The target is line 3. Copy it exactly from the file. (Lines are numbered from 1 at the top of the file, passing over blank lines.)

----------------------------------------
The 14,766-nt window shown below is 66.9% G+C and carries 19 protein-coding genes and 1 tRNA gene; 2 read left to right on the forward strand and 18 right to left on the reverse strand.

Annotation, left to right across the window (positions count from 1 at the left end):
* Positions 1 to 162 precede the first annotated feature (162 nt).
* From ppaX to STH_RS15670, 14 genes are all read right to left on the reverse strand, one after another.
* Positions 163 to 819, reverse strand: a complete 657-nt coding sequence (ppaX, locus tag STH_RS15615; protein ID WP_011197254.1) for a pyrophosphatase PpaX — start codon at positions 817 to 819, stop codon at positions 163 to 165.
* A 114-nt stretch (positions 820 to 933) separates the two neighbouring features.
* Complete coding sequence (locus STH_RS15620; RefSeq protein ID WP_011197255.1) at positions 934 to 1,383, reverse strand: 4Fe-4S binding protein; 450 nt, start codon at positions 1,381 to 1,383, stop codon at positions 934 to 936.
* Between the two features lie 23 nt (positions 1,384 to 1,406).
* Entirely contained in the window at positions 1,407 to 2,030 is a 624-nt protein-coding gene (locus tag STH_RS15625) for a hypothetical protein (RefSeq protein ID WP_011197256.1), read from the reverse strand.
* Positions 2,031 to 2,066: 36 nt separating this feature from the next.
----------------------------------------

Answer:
* Positions 1 to 162 precede the first annotated feature (162 nt).